Author: Stefanie Schult
Publisher: Logos Verlag Berlin GmbH
Category: Language Arts & Disciplines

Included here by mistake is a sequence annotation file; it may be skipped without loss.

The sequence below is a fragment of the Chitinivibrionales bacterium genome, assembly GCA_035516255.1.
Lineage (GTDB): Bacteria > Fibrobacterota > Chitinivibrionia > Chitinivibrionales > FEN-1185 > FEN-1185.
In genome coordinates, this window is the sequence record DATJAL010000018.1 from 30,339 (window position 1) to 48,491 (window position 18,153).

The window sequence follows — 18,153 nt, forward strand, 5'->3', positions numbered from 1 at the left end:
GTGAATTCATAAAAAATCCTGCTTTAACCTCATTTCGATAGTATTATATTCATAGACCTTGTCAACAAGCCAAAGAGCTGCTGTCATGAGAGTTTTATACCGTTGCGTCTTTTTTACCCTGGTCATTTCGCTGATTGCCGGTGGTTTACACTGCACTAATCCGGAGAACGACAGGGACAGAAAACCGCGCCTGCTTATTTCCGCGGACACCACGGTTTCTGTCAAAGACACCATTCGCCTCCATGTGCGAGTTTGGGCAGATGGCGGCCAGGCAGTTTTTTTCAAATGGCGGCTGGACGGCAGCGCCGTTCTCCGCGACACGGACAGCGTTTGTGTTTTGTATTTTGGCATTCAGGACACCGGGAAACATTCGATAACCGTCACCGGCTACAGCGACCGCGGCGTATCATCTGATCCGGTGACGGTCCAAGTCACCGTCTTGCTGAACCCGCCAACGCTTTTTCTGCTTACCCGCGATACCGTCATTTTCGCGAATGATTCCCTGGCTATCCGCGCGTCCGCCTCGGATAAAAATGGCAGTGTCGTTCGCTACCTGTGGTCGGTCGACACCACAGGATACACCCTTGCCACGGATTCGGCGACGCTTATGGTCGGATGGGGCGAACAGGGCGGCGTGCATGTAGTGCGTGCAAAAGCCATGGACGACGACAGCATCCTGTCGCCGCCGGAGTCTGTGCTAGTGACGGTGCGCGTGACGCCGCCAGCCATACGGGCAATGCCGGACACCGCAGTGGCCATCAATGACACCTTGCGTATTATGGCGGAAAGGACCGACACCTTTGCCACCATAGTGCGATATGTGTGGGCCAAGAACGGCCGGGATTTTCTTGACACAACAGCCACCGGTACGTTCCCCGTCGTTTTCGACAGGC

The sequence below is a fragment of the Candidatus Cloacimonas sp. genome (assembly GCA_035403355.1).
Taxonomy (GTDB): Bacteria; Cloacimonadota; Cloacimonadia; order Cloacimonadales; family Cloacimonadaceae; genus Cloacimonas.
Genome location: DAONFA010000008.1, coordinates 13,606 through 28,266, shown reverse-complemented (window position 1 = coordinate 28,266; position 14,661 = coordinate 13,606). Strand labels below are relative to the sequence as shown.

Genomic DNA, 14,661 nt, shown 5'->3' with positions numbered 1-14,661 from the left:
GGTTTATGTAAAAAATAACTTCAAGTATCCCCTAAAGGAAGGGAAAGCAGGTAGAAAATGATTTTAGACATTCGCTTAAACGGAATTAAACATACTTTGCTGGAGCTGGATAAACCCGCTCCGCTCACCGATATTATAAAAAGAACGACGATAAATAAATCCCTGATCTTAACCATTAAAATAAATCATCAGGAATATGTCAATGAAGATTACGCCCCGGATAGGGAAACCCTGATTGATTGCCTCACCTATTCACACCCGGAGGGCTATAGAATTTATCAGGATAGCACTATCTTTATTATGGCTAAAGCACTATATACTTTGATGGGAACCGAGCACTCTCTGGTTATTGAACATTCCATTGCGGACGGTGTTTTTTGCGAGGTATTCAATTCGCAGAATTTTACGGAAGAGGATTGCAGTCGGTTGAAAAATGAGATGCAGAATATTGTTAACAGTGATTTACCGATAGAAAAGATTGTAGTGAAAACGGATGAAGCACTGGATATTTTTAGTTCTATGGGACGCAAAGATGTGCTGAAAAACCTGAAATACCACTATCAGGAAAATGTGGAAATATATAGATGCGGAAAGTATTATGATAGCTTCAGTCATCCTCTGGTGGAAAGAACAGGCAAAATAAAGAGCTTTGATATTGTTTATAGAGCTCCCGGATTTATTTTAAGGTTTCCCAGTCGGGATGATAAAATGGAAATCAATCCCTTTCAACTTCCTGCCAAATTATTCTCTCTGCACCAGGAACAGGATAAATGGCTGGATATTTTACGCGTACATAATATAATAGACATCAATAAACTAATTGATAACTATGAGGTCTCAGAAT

The doctorial thesis argues that the term Subcreation with its revised and broadened definition, in part differing from J.R.R. Tolkien's original term sub-creation, may be used for the discussion of the making of fictional worlds in literary discourse. The successful conception of a fictional world depends on the reader's willing suspension of disbelief. This depends both on the author and his skilled composition of the world and all its aspects, as well as on the reader's acceptance of this invented fictional world. The author needs to create a narrative with an inner consistency, which is crucial to achieving the effect of the reader's immersion in the fictional world. The fundamental aspects that an author needs to realize to achieve successful Subcreation have been structured into and analysed in four categories: Language and Linguistic Variation, Physiopoeia, Anthropoeia and Mythopoeia. Furthermore, this thesis shows that, as contemporary examples of fantastic literature, both Tad Williams's and Terry Pratchett's fictional worlds are successfully created through the realization of these aspects of Subcreation. Apart from commenting on the success of the subcreative process, this thesis also remarks upon the cultural influences both authors include in their writings. While both may be considered Anglophone in a general categorization, Pratchett's Discworld retains a feeling of 'Britishness' that is not to be found in Williams's Otherland. The thesis proposes several approaches to Subcreation that may be studied subsequently. So, for example, it may be possible to determine the success of an author's Subcreation by collecting empirical data. Apart from literary works this field of studies may also include other media.